The “E” in ESG remains a core focus for corporate leaders – along with regulators and lawmakers. Some state and federal legislators continue to challenge companies’ environmental actions. At the same time, companies are grappling with new sustainability disclosure requirements coming out of the EU and what’s to come from the SEC‘s rule on climate-related disclosures.
Amid these moves, and as this week marks the 53rd annual Earth Day, we took a look at how America’s largest employers are stepping up to manage their environmental impact.
A majority of Americans (88%) JUST Capital surveyed in partnership with Ceres and Public Citizen agree large companies have a responsibility to reduce their environmental impact. An additional 87% said it is important that large companies publicly report data about their impact on society regarding climate. Climate also remains high on the agenda of investors, making up a majority of ESG-related shareholder proposals this proxy season.
To see how companies are measuring up against these expectations, we evaluated the 10 companies with the best environmental performance in our 2023 Rankings of America’s Most JUST Companies. All 10 of these companies have set a Net-Zero target and we also found that these leaders are outpacing the remainder of the Russell 1000:
- Nearly all have a verified 1.5-degree Science-Based Target. Only 9.4% of the Russell 1000 have met this best practice.
- The Top 10 Companies for the Environment, on average, emit 4.9x less greenhouse gasses than Russell 1000 peers.
- The Top 10 Companies for the Environment, on average, use 2.5x more renewable energy than Russell 1000 peers.
Read more about how these companies – some of which also appear in our round-up of industry leaders on environmental performance – are taking action. The Top 10 are listed below in ranked order on environmental performance based on the 2023 Rankings.
Ranked 33rd in America’s Most JUST Companies
Software company based in Pleasanton, California
Workday is the top-performing company on the Environment stakeholder, placing first in the overall Rankings and its industry. At Climate Week 2022, JUST CEO Martin Whittaker discussed with Workday’s Erik Hansen the company’s ambitious verified climate commitment, a 1.5-degree Science-Based Target, to reach Net-Zero emissions within its operations by 2030. Workday is also mitigating its historical emissions, becoming one of the first companies to achieve a lifetime net carbon footprint of zero. Additionally, Workday is tied for first within its industry for having the highest percentage of renewable energy within its overall energy use portfolio.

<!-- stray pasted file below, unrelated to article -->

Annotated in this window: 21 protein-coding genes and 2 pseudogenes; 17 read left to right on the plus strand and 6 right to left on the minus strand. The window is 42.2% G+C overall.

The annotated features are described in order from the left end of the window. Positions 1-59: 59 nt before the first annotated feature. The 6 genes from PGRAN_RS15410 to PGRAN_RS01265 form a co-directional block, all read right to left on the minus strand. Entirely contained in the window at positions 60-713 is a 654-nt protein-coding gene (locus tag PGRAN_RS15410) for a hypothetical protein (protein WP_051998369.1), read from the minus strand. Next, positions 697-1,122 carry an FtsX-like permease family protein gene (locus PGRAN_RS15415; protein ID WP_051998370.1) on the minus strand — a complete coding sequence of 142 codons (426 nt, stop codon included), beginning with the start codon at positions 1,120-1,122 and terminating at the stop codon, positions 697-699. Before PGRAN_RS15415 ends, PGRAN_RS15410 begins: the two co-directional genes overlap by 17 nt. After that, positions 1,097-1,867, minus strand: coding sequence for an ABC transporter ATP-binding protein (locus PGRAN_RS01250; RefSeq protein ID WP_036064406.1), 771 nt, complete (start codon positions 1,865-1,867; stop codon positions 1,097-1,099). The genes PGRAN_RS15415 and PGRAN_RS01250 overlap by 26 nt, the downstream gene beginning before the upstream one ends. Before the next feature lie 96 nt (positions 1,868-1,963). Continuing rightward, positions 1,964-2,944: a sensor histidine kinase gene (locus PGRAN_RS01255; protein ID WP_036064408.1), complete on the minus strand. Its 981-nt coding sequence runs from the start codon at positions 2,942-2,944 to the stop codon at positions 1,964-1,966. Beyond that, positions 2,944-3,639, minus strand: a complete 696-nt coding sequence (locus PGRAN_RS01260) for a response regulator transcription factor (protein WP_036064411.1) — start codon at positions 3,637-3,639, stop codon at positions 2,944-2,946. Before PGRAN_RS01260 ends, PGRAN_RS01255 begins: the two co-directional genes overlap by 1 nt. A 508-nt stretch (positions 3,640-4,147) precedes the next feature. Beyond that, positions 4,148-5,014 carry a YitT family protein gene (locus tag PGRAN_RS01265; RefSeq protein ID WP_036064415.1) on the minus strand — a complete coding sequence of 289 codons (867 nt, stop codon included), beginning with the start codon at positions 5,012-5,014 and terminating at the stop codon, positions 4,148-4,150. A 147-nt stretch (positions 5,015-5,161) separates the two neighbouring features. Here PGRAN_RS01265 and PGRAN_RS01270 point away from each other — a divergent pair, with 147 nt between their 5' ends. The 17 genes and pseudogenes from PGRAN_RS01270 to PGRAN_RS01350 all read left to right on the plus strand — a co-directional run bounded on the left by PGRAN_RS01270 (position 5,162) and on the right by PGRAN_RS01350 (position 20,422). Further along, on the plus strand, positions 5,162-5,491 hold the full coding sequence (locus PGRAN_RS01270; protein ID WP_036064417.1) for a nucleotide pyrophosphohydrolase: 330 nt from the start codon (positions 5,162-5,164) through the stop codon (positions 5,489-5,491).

Hewlett Packard Enterprise
Ranked 7th in America’s Most JUST Companies
Computer Services company based in Spring, Texas
Hewlett Packard Enterprise‘s (HPE) verified 1.5-degree Science-Based Target contains near-term and long-term goals to achieve Net-Zero emissions by 2040, including an absolute reduction of all scope emissions by 90%. Through innovative technology, HPE is increasing the energy efficiency of its products and lowering the environmental cost for consumers. These efforts earned HPE a tied-for-first spot on the Sustainable Materials Issue in our Rankings, within the Computer Services industry. HPE is also tackling its supply chain emissions, and through direct collaboration with suppliers, has set a goal for 2030 that 80% of HPE product suppliers have their own Science-Based targets.
Ranked 78th in America’s Most JUST Companies
Internet company based in Cambridge, Massachusetts
Akamai is working toward a 2030 Net-Zero Target through clean energy projects, engagement with suppliers, and creating a 50% more energy-efficient platform. The company is aiming to achieve a goal of 100% of its global operations utilizing renewable energy by 2030 through partnerships with its data center providers. Akamai also ranks first in its industry for pollution reduction and resource efficiency.
Ranked 3rd in America’s Most JUST Companies
Software company based in Redmond, Washington
Microsoft has consistently positioned itself as a leader in sustainability and has pledged to go beyond Net-Zero, committing to being carbon negative by 2030. This ambitious commitment includes removing more carbon than the company emits by 2030 and, by 2050, removing all of the company’s historical emissions. Microsoft is also committed to becoming water positive by 2030, through collaborating with nonprofits and focusing on habitat restoration. Microsoft is investing in circularity by setting a target of zero waste by 2030, creating more sustainable products for consumers to eliminate waste, and optimizing waste diversion practices within its data centers and campuses.